CIOs don't pay penance - they just pay and pay and pay . . .
If I were a CIO, I would resist spending money at all costs. My hands would stay firmly in my pockets for fear the moment I shook a few shekels loose, a crafty salesman would grab them and leave me with a pile of iron and software allegedly designed to create an organically-adaptive, agile, on-demand enterprise in real time.
I don't think I could take that much excitement in one project.
Many technology teams feel the same way about safeguarding their budgets but do not have the luxury of being able to stubbornly resist expenditure in an industry capable of delivering so much innovation so quickly. So, they deploy exhaustive and expensive efforts made to weed out the technology pretenders and make the right purchase. Government, especially agencies in Canberra, are expert in the dogma of due diligence.
For those on the receiving, it feels like death by due diligence. Agency IT and procurement gurus force vendors to spend literally hundreds of thousands of dollars to jump through commercial hoops of fire to win a lucrative contract. Sometimes, though, those flaming hoops are neither hot nor high enough to eliminate risk. Technology managers who write out cheques to PeopleSoft will know exactly what we're talking about.
PeopleSoft, a fabulous American outfit that specializes in enterprise applications, may soon be the latest unwilling member of an increasingly not-so-exclusive club of software firms to be eaten up by voracious opponents lusting after market share. The $US7.7 billion worth of lust for PeopleSoft belongs to Larry Ellison, founder and demigod of Oracle, arguably the most ambitious and combative software company on the planet; surpassing even Microsoft, which now tends to temper its behaviour after its PR disasters in the courtroom and on the security and pricing fronts.
The recent decision by US District Court judge Vaughn Walker to dismiss a US Justice Department bid to thwart Oracle's hostile takeover for anti-competitive reasons, is a tough turn of events not just for PeopleSoft but its loyal customers, too. Any CIO would be excused for buying and investing in PeopleSoft applications, believing the company would be here for the long haul. However, excuses do not resolve the issue of millions of IT investment dollars being wasted if Oracle gets its hands on its rival.
Oracle says it will support PeopleSoft for the next 10 years. However, customers can forget any notion of Ellison spending Oracle profits to build new applications for the PeopleSoft platforms, Enterprise, EnterpriseOne and World. By the time 2014 comes around, this technology will belong in the dark ages. And Oracle knows full well that a decade-long guarantee of support is not worth spit in the arena of business applications, which are deployed to increase efficiency and also drive competitive advantage. In the event of a takeover, this is the frightening prospect for the hundreds of Australian organizations and universities, which run PeopleSoft applications for activities such as HR, financials, customer relationship and supply chain management.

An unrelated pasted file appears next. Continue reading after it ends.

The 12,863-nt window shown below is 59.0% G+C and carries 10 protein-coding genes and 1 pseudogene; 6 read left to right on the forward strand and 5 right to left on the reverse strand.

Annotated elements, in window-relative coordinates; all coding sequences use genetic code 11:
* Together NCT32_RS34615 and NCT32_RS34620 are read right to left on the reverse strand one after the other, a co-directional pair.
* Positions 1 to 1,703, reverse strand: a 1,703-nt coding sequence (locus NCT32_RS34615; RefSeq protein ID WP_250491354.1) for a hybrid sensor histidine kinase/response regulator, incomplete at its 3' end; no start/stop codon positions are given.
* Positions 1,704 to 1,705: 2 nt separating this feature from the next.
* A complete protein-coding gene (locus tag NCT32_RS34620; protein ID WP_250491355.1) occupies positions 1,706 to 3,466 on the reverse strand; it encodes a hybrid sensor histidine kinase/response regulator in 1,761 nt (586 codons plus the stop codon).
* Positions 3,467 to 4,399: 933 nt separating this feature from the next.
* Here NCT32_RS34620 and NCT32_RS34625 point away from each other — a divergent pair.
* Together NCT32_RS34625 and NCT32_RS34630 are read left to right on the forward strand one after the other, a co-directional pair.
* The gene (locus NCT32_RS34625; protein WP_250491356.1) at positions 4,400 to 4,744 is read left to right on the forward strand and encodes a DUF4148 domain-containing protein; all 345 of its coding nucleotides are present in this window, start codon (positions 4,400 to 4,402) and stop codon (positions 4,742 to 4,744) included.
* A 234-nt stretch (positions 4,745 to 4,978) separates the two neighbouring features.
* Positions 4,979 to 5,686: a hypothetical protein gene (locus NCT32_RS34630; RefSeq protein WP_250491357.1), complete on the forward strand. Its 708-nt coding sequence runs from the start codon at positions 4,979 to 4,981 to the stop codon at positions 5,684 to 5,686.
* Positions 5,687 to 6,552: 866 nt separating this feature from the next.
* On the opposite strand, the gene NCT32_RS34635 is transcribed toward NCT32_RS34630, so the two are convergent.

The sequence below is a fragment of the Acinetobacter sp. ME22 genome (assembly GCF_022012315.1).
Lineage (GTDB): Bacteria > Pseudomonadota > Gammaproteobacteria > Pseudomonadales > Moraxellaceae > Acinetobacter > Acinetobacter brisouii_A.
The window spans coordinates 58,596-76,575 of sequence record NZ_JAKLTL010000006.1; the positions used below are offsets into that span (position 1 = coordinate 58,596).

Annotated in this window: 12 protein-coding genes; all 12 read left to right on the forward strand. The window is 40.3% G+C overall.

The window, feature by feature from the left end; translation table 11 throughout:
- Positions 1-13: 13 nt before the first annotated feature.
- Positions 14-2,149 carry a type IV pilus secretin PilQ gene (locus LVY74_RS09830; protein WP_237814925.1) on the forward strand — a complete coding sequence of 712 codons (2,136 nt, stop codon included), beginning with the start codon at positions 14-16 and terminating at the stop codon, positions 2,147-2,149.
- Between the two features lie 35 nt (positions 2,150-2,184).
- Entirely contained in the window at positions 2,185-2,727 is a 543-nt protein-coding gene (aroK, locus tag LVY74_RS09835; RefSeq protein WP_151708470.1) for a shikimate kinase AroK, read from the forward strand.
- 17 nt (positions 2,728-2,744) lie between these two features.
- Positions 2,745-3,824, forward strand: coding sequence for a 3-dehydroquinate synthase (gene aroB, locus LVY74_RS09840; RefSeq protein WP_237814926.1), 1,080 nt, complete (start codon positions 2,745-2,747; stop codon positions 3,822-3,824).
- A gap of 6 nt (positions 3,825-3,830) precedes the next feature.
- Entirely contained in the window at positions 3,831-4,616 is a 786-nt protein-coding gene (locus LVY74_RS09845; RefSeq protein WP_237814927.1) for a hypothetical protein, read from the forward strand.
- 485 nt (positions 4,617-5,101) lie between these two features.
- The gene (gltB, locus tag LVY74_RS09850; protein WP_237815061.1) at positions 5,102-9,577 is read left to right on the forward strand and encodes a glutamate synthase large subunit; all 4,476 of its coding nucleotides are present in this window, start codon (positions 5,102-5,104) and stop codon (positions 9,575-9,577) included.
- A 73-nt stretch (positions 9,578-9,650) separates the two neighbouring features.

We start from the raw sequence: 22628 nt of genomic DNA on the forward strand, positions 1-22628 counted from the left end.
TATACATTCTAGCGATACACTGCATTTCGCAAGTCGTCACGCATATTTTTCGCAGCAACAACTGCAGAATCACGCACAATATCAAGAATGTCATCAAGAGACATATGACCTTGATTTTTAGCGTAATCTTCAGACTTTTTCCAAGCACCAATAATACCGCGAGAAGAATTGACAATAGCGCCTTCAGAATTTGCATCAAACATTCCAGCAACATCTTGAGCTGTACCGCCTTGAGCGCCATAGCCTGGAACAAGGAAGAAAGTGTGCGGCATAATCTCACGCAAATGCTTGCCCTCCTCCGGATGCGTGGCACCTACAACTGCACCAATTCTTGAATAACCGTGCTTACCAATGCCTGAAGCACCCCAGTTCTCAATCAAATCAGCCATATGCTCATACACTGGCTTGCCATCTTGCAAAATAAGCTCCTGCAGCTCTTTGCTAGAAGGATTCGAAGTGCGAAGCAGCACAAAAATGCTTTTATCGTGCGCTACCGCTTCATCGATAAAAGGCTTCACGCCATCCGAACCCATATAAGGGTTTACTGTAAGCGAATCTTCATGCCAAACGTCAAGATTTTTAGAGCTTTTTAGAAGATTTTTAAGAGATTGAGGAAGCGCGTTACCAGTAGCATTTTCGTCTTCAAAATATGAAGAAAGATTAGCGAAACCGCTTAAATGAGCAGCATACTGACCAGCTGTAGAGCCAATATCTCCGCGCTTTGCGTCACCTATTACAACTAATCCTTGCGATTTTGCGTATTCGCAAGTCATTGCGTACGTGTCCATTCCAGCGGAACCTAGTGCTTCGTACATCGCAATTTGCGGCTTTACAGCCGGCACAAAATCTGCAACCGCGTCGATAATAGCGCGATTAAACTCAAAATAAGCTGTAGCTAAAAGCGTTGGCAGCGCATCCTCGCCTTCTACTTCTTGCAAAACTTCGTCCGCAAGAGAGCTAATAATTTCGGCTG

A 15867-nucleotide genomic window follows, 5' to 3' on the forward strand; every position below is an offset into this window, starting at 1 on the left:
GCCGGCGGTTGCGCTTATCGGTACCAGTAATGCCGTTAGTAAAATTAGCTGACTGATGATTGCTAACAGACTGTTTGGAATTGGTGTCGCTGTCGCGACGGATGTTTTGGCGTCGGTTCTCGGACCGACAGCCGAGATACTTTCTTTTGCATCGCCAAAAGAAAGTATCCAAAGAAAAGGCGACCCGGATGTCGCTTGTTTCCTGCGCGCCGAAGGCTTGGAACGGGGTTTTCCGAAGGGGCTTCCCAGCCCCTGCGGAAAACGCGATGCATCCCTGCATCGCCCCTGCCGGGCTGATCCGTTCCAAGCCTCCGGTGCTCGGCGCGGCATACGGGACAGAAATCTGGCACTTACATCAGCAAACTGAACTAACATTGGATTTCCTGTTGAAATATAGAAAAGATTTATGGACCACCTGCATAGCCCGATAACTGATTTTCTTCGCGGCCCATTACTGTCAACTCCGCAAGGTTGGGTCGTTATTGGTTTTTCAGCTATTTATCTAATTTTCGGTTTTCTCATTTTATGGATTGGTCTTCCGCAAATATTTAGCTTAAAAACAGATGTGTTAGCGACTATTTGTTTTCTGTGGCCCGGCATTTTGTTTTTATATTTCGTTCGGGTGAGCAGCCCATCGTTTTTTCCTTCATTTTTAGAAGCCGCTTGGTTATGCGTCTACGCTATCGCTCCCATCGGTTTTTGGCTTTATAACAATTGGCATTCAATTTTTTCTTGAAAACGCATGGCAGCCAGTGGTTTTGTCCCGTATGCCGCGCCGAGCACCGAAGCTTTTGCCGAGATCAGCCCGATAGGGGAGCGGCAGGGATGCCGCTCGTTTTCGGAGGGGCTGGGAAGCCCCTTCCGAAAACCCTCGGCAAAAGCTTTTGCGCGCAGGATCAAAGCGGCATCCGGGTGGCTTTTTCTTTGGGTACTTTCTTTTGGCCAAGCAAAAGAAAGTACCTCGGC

A sense of deja vu will also be felt by customers of the old manufacturing software company, JD Edwards, which was taken over by PeopleSoft in August 2003, sparking Oracle's hostility in the first place.
Most IT departments do not have the budget to play these vendor games of high finance and market domination, no matter how much it pleases the shareholders.
In all likelihood, Ellison launched the takeover to create uncertainty about PeopleSoft's future - a ploy that has been successful as it recently missed its own downgraded revenue forecast for the third quarter. The more Ellison thought about eliminating a competitor, the more he liked it. Which is all very amusing for him but certainly not for the customers, who struggle every day to meet business and technology demands with budgets strung so tight they twang like a guitar string.
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